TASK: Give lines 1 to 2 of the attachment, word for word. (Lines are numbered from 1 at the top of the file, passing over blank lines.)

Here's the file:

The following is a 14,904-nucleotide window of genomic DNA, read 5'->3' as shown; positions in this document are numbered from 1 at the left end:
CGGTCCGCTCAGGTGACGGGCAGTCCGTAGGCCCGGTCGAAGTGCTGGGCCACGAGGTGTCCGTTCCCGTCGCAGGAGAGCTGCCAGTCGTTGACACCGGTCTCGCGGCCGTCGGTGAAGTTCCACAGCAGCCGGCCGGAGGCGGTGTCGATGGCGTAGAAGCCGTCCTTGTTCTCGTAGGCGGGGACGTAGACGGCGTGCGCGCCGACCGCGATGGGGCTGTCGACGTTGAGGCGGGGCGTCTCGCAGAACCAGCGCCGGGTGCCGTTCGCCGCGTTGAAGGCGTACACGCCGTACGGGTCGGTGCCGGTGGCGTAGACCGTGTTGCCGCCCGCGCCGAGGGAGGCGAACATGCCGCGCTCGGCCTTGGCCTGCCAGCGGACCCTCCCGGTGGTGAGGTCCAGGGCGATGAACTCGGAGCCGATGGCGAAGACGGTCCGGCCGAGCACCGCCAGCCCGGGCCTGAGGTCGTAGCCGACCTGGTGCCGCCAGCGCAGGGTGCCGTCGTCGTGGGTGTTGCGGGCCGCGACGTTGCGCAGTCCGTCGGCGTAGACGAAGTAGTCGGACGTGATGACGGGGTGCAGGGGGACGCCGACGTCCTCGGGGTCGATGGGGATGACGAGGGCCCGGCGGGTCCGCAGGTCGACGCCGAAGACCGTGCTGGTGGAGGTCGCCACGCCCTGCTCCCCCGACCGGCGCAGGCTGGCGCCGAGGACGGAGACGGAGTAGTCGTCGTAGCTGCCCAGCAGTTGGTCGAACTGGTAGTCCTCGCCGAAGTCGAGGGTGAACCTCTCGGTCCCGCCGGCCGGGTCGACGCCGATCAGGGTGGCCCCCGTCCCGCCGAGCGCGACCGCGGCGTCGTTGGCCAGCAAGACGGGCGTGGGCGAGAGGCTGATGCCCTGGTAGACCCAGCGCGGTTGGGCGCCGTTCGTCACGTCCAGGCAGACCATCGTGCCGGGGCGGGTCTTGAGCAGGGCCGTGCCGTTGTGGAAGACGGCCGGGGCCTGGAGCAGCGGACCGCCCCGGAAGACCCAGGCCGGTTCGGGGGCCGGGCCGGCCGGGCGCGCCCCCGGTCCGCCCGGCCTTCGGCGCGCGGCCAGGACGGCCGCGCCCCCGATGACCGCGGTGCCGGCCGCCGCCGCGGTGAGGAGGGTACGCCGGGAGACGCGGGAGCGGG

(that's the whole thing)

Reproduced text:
The following is a 14,904-nucleotide window of genomic DNA, read 5'->3' as shown; positions in this document are numbered from 1 at the left end:
CGGTCCGCTCAGGTGACGGGCAGTCCGTAGGCCCGGTCGAAGTGCTGGGCCACGAGGTGTCCGTTCCCGTCGCAGGAGAGCTGCCAGTCGTTGACACCGGTCTCGCGGCCGTCGGTGAAGTTCCACAGCAGCCGGCCGGAGGCGGTGTCGATGGCGTAGAAGCCGTCCTTGTTCTCGTAGGCGGGGACGTAGACGGCGTGCGCGCCGACCGCGATGGGGCTGTCGACGTTGAGGCGGGGCGTCTCGCAGAACCAGCGCCGGGTGCCGTTCGCCGCGTTGAAGGCGTACACGCCGTACGGGTCGGTGCCGGTGGCGTAGACCGTGTTGCCGCCCGCGCCGAGGGAGGCGAACATGCCGCGCTCGGCCTTGGCCTGCCAGCGGACCCTCCCGGTGGTGAGGTCCAGGGCGATGAACTCGGAGCCGATGGCGAAGACGGTCCGGCCGAGCACCGCCAGCCCGGGCCTGAGGTCGTAGCCGACCTGGTGCCGCCAGCGCAGGGTGCCGTCGTCGTGGGTGTTGCGGGCCGCGACGTTGCGCAGTCCGTCGGCGTAGACGAAGTAGTCGGACGTGATGACGGGGTGCAGGGGGACGCCGACGTCCTCGGGGTCGATGGGGATGACGAGGGCCCGGCGGGTCCGCAGGTCGACGCCGAAGACCGTGCTGGTGGAGGTCGCCACGCCCTGCTCCCCCGACCGGCGCAGGCTGGCGCCGAGGACGGAGACGGAGTAGTCGTCGTAGCTGCCCAGCAGTTGGTCGAACTGGTAGTCCTCGCCGAAGTCGAGGGTGAACCTCTCGGTCCCGCCGGCCGGGTCGACGCCGATCAGGGTGGCCCCCGTCCCGCCGAGCGCGACCGCGGCGTCGTTGGCCAGCAAGACGGGCGTGGGCGAGAGGCTGATGCCCTGGTAGACCCAGCGCGGTTGGGCGCCGTTCGTCACGTCCAGGCAGACCATCGTGCCGGGGCGGGTCTTGAGCAGGGCCGTGCCGTTGTGGAAGACGGCCGGGGCCTGGAGCAGCGGACCGCCCCGGAAGACCCAGGCCGGTTCGGGGGCCGGGCCGGCCGGGCGCGCCCCCGGTCCGCCCGGCCTTCGGCGCGCGGCCAGGACGGCCGCGCCCCCGATGACCGCGGTGCCGGCCGCCGCCGCGGTGAGGAGGGTACGCCGGGAGACGCGGGAGCGGG